Signal Integrity Mailbag

My recent column on intentional clock modulation (EDN, Aug 3, 1998, pg 24) spurred some interesting responses from readers. Here are some of the best:

I couldn't agree more with your recent article in EDN concerning clock dithering. I work in the EMC department for Chrysler electronics. Our EMI requirements are quite stringent. What with the stringent requirements and the automotive industry's aversion to spending money, we have tried many of the more esoteric solutions, such as clock dithering. The major problem with dithering the clock is just as you said: Most CPUs that we use employ a PLL for generating the internal CPU clock. Modulating the reference just makes everything worse. It is a nice idea for a very small subset of EMI problems...

Does this mean there is a PLL in my automatic-braking-system module?

Your article about clock modulation was very refreshing. When I first heard about this practice, I was appalled. The radiated energy is not reduced, just the peaks in the frequency domain. This is like getting rid of a cow pie by stomping on it. Perhaps the regulations will be changed to stop this practice.

I always appreciate a good barnyard analogy.

I liked your article on clock modulation. I don't like intentional jitter either, but it does have its uses. In the case of PCs, it is a low-cost way of making EMC compliance without the cost of other solutions. But does meeting EMC compliance this way meet the letter of the law but violate the intent of the laws? For narrowband communication this spread-spectrum approach may be all right. But what about wideband signals, such as analog television?

Clock modulation has no effect on interference with wideband communications systems.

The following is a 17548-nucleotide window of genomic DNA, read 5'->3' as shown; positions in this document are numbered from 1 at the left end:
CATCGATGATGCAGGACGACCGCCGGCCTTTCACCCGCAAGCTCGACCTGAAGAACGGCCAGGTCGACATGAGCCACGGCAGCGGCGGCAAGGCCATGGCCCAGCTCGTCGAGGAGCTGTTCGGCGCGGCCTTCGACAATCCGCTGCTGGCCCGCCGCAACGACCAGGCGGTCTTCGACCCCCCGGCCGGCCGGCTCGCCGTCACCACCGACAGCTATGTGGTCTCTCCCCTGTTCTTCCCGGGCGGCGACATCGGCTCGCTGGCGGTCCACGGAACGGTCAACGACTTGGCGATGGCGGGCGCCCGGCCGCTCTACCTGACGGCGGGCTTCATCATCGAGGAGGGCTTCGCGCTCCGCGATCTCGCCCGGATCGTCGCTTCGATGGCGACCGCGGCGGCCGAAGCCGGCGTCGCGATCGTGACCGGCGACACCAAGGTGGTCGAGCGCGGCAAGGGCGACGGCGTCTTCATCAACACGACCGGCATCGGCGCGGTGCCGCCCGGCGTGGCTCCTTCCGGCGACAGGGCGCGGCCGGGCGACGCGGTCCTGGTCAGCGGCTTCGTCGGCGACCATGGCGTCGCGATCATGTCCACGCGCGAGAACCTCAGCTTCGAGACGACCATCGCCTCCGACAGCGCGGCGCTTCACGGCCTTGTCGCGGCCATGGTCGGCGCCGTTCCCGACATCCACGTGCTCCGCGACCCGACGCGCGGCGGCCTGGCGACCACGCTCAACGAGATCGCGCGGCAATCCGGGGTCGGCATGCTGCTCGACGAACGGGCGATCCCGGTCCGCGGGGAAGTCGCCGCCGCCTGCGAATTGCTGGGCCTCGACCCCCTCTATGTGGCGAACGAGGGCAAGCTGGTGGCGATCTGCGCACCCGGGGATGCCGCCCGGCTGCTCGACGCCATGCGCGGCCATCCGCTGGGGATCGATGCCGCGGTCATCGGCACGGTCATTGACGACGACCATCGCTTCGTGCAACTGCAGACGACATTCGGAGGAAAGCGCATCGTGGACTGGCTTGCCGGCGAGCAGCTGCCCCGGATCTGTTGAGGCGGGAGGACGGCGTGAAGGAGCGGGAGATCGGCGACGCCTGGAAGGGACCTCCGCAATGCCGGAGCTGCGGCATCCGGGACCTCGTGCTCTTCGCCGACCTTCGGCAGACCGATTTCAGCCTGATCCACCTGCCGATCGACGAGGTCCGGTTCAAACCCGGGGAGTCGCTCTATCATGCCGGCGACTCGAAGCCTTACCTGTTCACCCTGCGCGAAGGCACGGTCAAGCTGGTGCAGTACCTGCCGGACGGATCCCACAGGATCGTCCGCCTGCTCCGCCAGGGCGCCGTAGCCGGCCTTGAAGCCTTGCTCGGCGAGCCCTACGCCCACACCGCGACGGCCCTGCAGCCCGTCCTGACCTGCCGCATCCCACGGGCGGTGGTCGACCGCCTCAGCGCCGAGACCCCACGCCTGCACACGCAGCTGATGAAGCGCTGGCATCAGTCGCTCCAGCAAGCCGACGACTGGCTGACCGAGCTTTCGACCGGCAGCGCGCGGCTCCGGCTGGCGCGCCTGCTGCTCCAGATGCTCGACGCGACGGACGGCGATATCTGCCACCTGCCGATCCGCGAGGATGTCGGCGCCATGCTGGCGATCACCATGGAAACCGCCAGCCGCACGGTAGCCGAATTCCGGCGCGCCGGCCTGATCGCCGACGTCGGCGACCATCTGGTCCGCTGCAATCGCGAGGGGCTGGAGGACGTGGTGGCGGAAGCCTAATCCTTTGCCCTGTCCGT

The one important point about clock modulation that many engineers may not realize it that it does nothing to reduce the actual interference that customers see in the field! It is a clever scheme to circumvent FCC regulations and nothing more. If a milliwatt of energy at exactly 60 MHz causes a certain amount of disruption to an audio preamp, smearing that same energy from 59 to 61 MHz causes almost exactly the same disruption. The only legitimate solution is to reduce the energy radiated or to shift it in frequency by a large amount, such as at least a factor of two or three.

The FCC regulations are not obstacles to be overcome. They are tools to help us solve real problems. When finding a ways to comply with the rules, we need to realize that rules are there to prevent problems, and simply complying to the exact letter of the rules may still leave the problems unsolved. The FCC rules sometimes need some common-sense interpretation. Unless we designers use our common sense, the FCC will have to rewrite the rules to eliminate loopholes such as clock dithering, which will make the rules more complicated and restrictive than they currently are.

Good point, Doug. Many analog circuits that are slightly nonlinear partially rectify high-frequency interference, turning an AM carrier into a noticeable (and objectionable) audio-frequency signal. This is a source of concern in all high-gain audio equipment.

Another way for clock modulation to assist in passing open-field emissions testing is to modulate the clock with some audio-program source. That way, when the emissions technician comes across your nasty, he'll miss it, thinking it's some local radio station...

I had a good laugh corresponding with Dan about this one. If anybody tries it, please don't say you got it from either of us.

Yet another way to pass the test is to park an unmarked white van next to the FCC open-field site. Have the van emit high levels of AM interference right on your clock frequency, masking the clocks.

Martin, did you ever work for the CIA?